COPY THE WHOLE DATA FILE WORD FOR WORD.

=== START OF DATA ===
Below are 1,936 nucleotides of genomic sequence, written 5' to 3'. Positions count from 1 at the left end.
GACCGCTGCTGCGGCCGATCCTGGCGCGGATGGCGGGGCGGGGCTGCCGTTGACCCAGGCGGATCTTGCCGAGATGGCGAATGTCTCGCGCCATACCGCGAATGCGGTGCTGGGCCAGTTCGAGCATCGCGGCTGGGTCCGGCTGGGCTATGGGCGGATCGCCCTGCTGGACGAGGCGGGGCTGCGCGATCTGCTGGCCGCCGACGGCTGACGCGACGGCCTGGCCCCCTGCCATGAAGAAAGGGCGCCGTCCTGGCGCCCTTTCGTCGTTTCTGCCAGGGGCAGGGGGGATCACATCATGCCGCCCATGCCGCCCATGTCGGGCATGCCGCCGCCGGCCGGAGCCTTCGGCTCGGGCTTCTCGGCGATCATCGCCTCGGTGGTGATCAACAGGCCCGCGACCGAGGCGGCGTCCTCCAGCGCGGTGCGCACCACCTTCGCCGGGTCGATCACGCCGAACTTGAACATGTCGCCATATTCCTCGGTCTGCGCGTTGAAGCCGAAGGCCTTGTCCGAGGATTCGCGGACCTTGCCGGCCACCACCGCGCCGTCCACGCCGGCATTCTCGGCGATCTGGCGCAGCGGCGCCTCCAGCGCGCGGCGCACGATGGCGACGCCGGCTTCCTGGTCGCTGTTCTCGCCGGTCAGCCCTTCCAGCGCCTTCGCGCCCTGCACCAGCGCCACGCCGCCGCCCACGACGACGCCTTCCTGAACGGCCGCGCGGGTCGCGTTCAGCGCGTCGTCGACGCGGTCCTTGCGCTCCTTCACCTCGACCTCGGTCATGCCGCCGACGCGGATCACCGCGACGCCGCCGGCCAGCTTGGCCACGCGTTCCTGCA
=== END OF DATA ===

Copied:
Below are 1,936 nucleotides of genomic sequence, written 5' to 3'. Positions count from 1 at the left end.
GACCGCTGCTGCGGCCGATCCTGGCGCGGATGGCGGGGCGGGGCTGCCGTTGACCCAGGCGGATCTTGCCGAGATGGCGAATGTCTCGCGCCATACCGCGAATGCGGTGCTGGGCCAGTTCGAGCATCGCGGCTGGGTCCGGCTGGGCTATGGGCGGATCGCCCTGCTGGACGAGGCGGGGCTGCGCGATCTGCTGGCCGCCGACGGCTGACGCGACGGCCTGGCCCCCTGCCATGAAGAAAGGGCGCCGTCCTGGCGCCCTTTCGTCGTTTCTGCCAGGGGCAGGGGGGATCACATCATGCCGCCCATGCCGCCCATGTCGGGCATGCCGCCGCCGGCCGGAGCCTTCGGCTCGGGCTTCTCGGCGATCATCGCCTCGGTGGTGATCAACAGGCCCGCGACCGAGGCGGCGTCCTCCAGCGCGGTGCGCACCACCTTCGCCGGGTCGATCACGCCGAACTTGAACATGTCGCCATATTCCTCGGTCTGCGCGTTGAAGCCGAAGGCCTTGTCCGAGGATTCGCGGACCTTGCCGGCCACCACCGCGCCGTCCACGCCGGCATTCTCGGCGATCTGGCGCAGCGGCGCCTCCAGCGCGCGGCGCACGATGGCGACGCCGGCTTCCTGGTCGCTGTTCTCGCCGGTCAGCCCTTCCAGCGCCTTCGCGCCCTGCACCAGCGCCACGCCGCCGCCCACGACGACGCCTTCCTGAACGGCCGCGCGGGTCGCGTTCAGCGCGTCGTCGACGCGGTCCTTGCGCTCCTTCACCTCGACCTCGGTCATGCCGCCGACGCGGATCACCGCGACGCCGCCGGCCAGCTTGGCCACGCGTTCCTGCA